Written by Ian Hamilton
One of the smallest players on the ice is still savouring the biggest night of his hockey career.
Regina's Tristan Frei - all 5-foot-9 and 160 pounds of him - had four goals and two assists Tuesday as the host Melfort Mustangs downed the Nipawin Hawks 7-6 in overtime in Game 3 of a bestof-seven SJHL semifinal. Frei's fourth goal of the contest, at 1:03 of the first OT period, gave Melfort a 2-1 series lead entering tonight's Game 4 in Nipawin.
On Wednesday, Frei said he'd never had a six-point game in his playing career. Nor had he ever scored an overtime winner.
"Throughout the day (Tuesday), everything was going my way," Frei, 19, said
from Melfort. "I had a good sleep, I had a good meal - it was just one of those days for me. Then, during the game, my linemates got me the puck and all I had to do was put it in the net.
"But it's still a shock." Frei's showing was the kind of performance Mustangs head coach Trevor Blevins has come to expect from his second-year centre.
"When people talk about a 200-foot player, that's what he is," Blevins said of the former Regina Pat Canadians captain, referring to his offensive and defensive abilities.
"He plays like he's 6-foot-3 and 220 pounds. He brings it every game and every shift ... He's not scared of anything. He takes hits to make plays, he goes to the hard areas of the rink and he wins battles. Whether you're 5-foot-9 or 6-foot-3, you've got to do that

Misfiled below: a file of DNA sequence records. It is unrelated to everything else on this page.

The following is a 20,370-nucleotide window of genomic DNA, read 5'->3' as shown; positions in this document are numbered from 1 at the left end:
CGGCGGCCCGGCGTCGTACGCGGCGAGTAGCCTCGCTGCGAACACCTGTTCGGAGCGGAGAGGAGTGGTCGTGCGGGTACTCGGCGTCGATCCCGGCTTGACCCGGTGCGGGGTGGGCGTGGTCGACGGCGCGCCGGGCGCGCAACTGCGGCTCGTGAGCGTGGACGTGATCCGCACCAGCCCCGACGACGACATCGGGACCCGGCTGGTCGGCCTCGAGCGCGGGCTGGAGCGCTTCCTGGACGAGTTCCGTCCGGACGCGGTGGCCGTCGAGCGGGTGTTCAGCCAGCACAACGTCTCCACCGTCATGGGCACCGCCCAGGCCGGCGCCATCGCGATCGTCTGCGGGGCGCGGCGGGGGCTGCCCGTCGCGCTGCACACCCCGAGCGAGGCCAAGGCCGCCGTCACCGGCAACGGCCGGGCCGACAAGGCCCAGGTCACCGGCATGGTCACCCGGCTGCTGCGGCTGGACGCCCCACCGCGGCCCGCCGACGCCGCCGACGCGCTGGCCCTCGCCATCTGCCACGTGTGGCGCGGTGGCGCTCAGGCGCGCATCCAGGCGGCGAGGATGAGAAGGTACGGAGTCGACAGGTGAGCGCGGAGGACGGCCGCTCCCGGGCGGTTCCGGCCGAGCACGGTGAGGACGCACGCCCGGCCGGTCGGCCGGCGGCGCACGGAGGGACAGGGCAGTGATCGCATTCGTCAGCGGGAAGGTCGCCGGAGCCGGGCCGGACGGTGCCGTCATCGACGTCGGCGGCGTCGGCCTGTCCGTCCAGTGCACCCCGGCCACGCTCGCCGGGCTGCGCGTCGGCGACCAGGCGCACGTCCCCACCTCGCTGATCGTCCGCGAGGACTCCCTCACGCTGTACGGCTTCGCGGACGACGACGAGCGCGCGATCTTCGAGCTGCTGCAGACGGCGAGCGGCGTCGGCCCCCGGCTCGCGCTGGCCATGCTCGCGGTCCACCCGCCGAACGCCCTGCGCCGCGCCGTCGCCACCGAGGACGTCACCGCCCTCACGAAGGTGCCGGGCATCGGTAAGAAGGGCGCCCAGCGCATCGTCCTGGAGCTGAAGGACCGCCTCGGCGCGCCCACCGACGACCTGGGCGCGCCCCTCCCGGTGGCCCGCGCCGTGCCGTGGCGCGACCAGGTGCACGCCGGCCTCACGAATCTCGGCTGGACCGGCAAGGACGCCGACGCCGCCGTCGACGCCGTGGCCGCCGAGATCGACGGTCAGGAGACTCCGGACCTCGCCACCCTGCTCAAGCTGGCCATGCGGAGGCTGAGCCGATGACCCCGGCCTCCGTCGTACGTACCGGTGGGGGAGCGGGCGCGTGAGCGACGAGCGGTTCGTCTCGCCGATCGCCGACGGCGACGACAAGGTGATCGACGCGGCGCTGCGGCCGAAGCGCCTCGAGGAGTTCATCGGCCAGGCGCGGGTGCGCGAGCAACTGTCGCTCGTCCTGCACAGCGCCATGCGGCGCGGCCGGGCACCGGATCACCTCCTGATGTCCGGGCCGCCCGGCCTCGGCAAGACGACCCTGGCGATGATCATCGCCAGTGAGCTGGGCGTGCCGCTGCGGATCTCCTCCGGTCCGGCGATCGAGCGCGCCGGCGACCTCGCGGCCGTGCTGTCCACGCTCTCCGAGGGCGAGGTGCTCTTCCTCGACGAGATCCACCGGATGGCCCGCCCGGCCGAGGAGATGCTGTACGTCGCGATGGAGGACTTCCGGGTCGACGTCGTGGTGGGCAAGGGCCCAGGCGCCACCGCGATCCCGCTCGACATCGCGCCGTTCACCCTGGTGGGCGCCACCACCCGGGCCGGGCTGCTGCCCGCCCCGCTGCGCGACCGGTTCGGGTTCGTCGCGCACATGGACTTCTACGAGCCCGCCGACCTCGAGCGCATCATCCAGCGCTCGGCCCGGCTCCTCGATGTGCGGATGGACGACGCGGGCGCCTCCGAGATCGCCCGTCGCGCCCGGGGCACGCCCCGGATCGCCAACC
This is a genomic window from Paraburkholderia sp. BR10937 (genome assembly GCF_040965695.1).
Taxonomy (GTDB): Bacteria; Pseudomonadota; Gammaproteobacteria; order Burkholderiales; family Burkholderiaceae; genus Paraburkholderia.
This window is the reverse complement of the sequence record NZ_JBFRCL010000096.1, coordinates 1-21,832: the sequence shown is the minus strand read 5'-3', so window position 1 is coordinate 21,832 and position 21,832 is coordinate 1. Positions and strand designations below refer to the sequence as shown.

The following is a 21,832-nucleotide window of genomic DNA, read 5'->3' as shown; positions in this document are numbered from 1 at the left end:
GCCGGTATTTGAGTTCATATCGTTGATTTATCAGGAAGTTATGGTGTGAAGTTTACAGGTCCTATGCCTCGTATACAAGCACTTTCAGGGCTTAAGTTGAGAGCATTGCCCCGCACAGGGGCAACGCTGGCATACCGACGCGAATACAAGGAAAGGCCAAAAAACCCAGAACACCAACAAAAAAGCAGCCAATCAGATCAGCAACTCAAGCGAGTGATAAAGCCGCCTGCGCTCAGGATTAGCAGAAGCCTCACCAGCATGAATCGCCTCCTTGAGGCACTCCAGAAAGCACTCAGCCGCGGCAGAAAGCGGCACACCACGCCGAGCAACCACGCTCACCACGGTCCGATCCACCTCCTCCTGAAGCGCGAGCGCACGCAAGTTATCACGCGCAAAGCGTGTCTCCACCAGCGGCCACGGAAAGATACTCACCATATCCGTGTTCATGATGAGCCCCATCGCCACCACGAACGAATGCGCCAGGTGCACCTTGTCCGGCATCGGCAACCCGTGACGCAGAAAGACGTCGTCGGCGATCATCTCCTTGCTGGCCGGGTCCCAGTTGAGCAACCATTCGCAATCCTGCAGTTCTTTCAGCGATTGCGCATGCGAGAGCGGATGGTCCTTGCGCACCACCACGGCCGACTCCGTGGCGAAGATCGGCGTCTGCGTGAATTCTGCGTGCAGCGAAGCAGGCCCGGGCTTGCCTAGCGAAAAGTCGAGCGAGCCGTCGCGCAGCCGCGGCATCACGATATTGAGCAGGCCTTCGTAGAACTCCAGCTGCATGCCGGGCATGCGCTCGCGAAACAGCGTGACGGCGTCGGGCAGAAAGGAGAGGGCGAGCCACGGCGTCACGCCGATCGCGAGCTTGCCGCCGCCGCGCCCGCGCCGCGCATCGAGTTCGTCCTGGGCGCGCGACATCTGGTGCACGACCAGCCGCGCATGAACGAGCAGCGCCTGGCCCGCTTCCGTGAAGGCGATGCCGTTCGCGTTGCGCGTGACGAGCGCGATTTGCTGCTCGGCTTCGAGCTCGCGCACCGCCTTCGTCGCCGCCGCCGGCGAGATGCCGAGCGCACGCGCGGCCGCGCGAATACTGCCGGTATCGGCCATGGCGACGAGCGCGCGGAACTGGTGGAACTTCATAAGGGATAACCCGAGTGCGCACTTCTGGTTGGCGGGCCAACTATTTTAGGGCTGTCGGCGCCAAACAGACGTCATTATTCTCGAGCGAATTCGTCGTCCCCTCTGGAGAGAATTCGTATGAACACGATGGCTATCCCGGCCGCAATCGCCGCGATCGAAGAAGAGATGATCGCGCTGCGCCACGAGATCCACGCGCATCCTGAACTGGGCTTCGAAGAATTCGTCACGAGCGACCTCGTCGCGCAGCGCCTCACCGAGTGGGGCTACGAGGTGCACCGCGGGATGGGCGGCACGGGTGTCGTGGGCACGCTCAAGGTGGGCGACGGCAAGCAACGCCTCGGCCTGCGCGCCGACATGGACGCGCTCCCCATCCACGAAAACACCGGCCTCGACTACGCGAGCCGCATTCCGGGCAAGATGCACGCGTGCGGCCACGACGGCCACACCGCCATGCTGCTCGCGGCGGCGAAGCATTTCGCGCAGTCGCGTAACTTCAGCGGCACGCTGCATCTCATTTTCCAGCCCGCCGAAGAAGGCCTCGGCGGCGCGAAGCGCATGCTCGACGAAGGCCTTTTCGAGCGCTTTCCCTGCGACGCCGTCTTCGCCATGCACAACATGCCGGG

to be successful."
Luckily for Frei, that's the way he's wired.
After scoring nine goals and adding 10 assists in 52 regular-season games as an SJHL rookie, Frei nearly tripled his offensive production this season. He had 51 points, including 15 goals, in 55 games to finish in a tie for 10th in league scoring.
His outburst Tuesday gave him nine goals and 15 points through eight games this post-season, making him the leading scorer in the playoffs entering Wednesday's action.
Frei believes the keys to his growth are the time he spent in the gym and in critiquing his own game.
"My whole life, people have been telling me I'm smaller than everyone else, but that's not going to stop me," he said. "I try to do everything I can to make myself equal to everyone on the ice."
He also pointed to the work of his linemates, Justin Boyer and Travis Mayan. Boyer had three assists in Tuesday's game and Mayan had five helpers.
The 5-foot-9, 170-pound Boyer finished ninth in the regular-season scoring race with 52 points, including 20 goals. Mayan, a 5-foot-10, 160-pounder, was the league leader in goals (40) and points (84) in the regular season.
Collectively, the trio is known as the Minions, after the diminutive stars of the Despicable Me movies.
"Everyone in Melfort and around the league knows the Minions," Frei said. "There are signs in the rinks and everything. It's kind of cool." The linemates succeed because of their friendship off the ice - Frei and Mayan live in the same house and Boyer is a frequent visitor - and the chemistry they've developed on the ice.
That said, Blevins wasn't sure the line would work.
"At the start of the year, I was a little skeptical," due to the players' size, the head coach said. "But the first time I put them together, they just took off and I haven't taken them apart since."
They haven't stopped because they talk things through regularly and work together on their games every chance they get.
"We know as a smaller line it's going to be tough, but we use our speed to our advantage," Frei said. "There's a bunch of big defencemen in this league and I don't think they can handle our speed as much as they'd like."
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